By Japheth Ogila and Steve Biko Abuya
Published May 23, 2014
THE CAPTAIN OF NAKARA, a 90-minute comedy revolving around an ex-prisoner in a pretentious, hypocritical, corrupt and dysfunctional nation-state ruled by a dictator shall be screened, for the second time, at Nairobi’s Alliance Francaise in the on-going 23rd European Film Festival on May 25. The first screening and discussion of the film was on May 21, 2014.
This Bob Nyanja-directed romantic comedy is based on a screenplay adapted from The Captain of Kopenick, a play written by German Carl Zuckmayer in 1931. It was adapted by Kenyan Cajetan Boy with input from German Martin Thau who had facilitated a script-writing workshop at Goethe-Institut in Nairobi. The script was later translated into poetically playful Kiswahili for shooting.
Whereas The Captain of Kopenick is set in Berlin, THE CAPTAIN OF NAKARA’s setting is a fictional place called Kwetu (our home in Kiswahili) which is really Kenya of the 1970s as seen from Afro hairstyle and bell-bottom trousers worn in the film.
The plot of the film is driven by Kiswahili narration and the comedic and almost laughable military practice of receiving and acting orders from superiors without any question; zombie- or robotic-style would be more like it!
We daresay that the message in the film couldn’t be driven forward by motion pictures alone without the narration in that Kiswahili. This is accompanied by martial music, especially at the beginning of the film to complement the soldiers’ matching in celebration of the President’s Birthday.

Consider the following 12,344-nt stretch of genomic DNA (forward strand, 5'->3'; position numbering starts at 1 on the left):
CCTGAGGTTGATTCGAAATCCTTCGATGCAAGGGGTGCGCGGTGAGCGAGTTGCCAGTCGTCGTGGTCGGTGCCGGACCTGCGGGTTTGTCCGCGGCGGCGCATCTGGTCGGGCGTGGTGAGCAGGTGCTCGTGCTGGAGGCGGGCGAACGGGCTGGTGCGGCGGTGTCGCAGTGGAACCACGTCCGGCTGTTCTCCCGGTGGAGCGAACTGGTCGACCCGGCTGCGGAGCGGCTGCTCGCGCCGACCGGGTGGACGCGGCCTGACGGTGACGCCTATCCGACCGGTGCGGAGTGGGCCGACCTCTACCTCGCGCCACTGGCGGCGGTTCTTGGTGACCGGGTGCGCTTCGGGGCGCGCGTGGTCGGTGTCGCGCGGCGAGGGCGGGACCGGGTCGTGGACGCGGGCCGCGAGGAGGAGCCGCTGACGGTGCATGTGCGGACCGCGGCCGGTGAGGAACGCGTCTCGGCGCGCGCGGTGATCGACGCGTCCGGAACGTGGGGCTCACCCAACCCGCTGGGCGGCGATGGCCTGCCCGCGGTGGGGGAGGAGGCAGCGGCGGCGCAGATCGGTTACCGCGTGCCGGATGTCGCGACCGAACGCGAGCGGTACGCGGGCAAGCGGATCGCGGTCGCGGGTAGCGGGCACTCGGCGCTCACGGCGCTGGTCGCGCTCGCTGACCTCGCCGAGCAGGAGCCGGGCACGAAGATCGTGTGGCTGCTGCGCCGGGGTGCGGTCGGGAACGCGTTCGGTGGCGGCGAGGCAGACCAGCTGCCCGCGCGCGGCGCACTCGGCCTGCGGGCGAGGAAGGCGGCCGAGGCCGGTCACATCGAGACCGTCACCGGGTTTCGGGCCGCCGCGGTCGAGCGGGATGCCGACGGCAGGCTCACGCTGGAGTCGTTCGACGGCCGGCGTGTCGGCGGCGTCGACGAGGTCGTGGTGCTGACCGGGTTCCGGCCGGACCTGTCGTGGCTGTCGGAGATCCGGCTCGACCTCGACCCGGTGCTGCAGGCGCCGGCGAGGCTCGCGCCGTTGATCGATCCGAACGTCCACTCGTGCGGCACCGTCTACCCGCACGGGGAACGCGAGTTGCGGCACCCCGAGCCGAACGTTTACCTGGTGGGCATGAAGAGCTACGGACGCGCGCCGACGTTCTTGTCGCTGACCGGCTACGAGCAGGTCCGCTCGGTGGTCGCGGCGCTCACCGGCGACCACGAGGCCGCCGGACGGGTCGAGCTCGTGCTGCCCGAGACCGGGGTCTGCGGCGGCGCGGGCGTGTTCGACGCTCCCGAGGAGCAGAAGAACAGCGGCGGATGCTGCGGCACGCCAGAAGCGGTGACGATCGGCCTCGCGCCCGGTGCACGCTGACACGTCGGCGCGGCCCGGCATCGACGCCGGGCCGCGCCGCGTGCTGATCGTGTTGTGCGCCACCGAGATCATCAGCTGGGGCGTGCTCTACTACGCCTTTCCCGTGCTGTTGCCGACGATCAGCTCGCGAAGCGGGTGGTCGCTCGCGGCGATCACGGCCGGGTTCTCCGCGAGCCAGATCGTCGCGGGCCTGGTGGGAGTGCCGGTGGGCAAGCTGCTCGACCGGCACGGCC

A period piece, the film, a co-production of Kenya’s Blue Sky Films and Germany’s Papermoon Films and Scopas Medien made in 2011 that was made with a 266 395 Euro grant from European Union’s ACP Films programme, was shot in Nairobi.
The film has benefited immensely from the acting prowess of comical characters like Charles Bukeko who has carved a niche for himself as the reigning king of comedy, having exploited it in films like MALOONED that was directed by Nyanja, several commercials and on his television show, PAPA SHIRANDULA.
Though it is never easy directing humour and comedy, Nyanja appears to have mastered the art from his training in Literature and film. He is the brain behind comedy acts like Reddykyulas trio of Walter Mong’are, Tony Njuguna and John Kiarie who wowed television viewers in Kenya at the turn of the 20th and beginning of the 21st centuries. He is the man behind Churchill Ndambuki’s Churchill Live and Papa Shirandula. He is the man who got Bukeko from stage to screen. He is Bob Nyanja whose expertise comes through THE CAPTAIN OF NAKARA that has translated Boy’s script faithfully and creatively in its depiction of a society that is engulfed in impunity, corruption, mis-governance and incompetence whose tentacles threaten the young country which is trying to heal from colonial bruises. It is a country whose tribulations reflect those of many African countries but whose citizens survive by adopting fear, servility and amnesia as survival tactics.
We do not hesitate to say that the realisation of this film in Kenya that has traditionally acted as a set for foreign productions by a company like Blue Sky that specialises in servicing those foreign films, was quite an achievement.